Monday, April 28, 2008

providing incentives to improve at school

Eight year-old Iris Uber Alles reported to me today that from now on, she doesn't have to write out her spelling words three times each. She only has to copy them out once apiece.

"That's great, honey!" I said. I assumed it was a nod from the teachers in response to Iris's perfect record of spelling. It makes no sense to make a child who already knows how to spell words write them out over and over again.

"They did this for one of the girls before."

"Oh, is she really good at spelling, too?"

Iris clarified: the reason she only has to write her words once apiece is that her handwriting is so dreadful that the teachers don't want to subject themselves to reading so much of it.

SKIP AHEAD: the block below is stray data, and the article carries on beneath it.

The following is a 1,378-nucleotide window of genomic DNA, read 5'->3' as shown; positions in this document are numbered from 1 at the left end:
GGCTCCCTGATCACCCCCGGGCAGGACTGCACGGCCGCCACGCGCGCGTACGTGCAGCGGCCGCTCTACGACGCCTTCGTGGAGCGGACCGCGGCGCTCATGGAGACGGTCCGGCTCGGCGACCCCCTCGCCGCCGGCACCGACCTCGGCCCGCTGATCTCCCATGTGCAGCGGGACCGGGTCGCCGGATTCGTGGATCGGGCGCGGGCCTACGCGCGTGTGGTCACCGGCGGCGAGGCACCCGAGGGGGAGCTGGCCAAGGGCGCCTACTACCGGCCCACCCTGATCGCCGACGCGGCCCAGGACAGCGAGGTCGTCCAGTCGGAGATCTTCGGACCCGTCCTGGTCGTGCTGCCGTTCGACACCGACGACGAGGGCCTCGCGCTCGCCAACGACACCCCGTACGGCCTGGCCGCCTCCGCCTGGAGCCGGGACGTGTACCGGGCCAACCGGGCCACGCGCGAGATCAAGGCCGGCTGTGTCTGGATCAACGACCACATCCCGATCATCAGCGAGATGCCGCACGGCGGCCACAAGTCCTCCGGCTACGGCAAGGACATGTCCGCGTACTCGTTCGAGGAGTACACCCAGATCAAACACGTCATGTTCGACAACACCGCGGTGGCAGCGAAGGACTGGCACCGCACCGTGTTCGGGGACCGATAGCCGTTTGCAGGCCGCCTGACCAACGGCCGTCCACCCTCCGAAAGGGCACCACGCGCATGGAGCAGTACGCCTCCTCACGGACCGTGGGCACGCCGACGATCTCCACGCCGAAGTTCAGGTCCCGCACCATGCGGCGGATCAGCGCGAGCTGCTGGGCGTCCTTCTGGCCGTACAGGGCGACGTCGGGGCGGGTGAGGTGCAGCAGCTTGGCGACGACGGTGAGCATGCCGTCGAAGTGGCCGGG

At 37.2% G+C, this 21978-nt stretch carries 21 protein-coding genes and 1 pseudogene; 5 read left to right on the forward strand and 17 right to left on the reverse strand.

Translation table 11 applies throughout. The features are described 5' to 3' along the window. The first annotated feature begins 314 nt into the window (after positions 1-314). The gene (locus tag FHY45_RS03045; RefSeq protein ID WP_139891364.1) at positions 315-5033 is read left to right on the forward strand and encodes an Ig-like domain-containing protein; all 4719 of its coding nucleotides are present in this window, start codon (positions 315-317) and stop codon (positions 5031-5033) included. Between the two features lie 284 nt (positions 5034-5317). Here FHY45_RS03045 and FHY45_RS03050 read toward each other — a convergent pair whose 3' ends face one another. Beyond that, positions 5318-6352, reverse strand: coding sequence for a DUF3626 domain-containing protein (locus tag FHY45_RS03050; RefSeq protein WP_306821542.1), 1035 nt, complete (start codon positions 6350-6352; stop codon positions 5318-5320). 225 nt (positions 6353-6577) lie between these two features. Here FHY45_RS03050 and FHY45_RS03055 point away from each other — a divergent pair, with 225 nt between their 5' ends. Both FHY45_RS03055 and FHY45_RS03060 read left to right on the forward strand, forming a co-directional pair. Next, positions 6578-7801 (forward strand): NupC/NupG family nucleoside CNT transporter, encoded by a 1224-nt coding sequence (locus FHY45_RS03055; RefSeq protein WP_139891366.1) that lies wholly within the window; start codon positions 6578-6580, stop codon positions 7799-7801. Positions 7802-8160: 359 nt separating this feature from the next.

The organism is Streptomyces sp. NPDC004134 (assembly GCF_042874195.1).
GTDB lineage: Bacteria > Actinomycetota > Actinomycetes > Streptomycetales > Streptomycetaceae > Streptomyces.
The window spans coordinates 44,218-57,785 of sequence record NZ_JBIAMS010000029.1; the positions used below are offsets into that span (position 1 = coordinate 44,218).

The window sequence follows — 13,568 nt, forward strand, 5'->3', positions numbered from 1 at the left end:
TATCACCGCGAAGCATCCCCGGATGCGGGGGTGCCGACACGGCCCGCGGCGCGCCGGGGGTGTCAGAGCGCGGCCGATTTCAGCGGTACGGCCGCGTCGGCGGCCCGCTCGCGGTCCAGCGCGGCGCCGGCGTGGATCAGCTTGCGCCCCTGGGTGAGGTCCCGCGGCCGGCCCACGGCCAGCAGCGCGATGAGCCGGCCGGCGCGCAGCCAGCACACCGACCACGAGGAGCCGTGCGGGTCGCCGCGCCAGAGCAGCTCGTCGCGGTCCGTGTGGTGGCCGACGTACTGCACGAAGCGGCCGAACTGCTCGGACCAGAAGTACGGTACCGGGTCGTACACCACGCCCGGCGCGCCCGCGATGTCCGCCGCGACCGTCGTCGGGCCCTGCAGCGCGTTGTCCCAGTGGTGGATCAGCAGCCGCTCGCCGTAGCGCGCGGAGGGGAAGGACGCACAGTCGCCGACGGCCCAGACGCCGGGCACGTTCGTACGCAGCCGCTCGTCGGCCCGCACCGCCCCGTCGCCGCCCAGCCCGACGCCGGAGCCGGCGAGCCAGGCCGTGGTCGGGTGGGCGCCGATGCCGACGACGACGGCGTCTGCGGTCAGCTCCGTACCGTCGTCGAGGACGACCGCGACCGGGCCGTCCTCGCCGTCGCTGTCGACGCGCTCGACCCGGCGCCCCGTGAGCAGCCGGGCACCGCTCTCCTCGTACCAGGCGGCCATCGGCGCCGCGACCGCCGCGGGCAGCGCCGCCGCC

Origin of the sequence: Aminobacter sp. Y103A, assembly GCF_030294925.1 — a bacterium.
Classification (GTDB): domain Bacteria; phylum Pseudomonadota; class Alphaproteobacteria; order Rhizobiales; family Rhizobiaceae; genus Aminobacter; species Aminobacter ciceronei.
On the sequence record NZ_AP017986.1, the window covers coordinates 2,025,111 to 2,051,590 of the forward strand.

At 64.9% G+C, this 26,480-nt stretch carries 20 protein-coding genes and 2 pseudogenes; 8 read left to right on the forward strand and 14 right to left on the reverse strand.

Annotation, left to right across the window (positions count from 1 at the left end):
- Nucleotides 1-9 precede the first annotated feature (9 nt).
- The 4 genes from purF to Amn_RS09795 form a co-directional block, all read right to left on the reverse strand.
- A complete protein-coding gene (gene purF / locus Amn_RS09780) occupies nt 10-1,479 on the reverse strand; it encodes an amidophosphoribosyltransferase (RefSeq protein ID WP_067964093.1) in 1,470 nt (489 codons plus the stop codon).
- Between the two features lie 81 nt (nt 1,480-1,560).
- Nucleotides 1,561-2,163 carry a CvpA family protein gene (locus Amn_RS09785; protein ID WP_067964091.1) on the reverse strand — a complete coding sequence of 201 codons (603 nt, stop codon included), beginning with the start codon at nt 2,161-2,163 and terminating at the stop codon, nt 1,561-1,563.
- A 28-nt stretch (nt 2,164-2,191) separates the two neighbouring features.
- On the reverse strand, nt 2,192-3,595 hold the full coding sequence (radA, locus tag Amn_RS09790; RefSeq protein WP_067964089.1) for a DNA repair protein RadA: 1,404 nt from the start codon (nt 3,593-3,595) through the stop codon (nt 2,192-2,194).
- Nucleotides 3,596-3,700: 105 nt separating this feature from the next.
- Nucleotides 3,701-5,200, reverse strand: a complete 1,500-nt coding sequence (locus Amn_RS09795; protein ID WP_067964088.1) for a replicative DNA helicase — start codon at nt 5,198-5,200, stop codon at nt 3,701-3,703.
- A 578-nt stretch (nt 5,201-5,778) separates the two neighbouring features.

"And this is supposed to motivate you to improve your handwriting? Having less homework?" I asked in disbelief. "Maybe you should make up a system of hieroglyphics."

We laughed so hard that the cashier at our cafe raised an eyebrow.


Silliyak said...


Epiphany said...

IUA, with her illegible handwriting, is well on her way to becoming either (a) a doctor, or (b) a lawyer. Both of them have to take classes in bad handwriting so as to torture their staff!

Or maybe she's just practicing for when she has to sign autographs...

Vodalus said...

Haha, when I was in second grade, I was convinced that I couldn't spell. Mostly because "i before e, except after c" seemed like arcane bullshit that I refused to accept.

So I would purposefully fail the spelling pre-test given every Monday so that I would have to learn the more difficult vocabulary given to the kids who passed. That way I was virtually guaranteed to ace the actual test on Friday.

I wish that I could remember if I got sloppy about it by failing too spectacularly, if I bragged about it to my mother or if the teacher just changed policies on me. All I know is that ultimately I ended up generating my own lists of words out of Ann McCaffrey novels.

Vodalus said...

Science! That was why I continually disbelieved that bit of sing-song.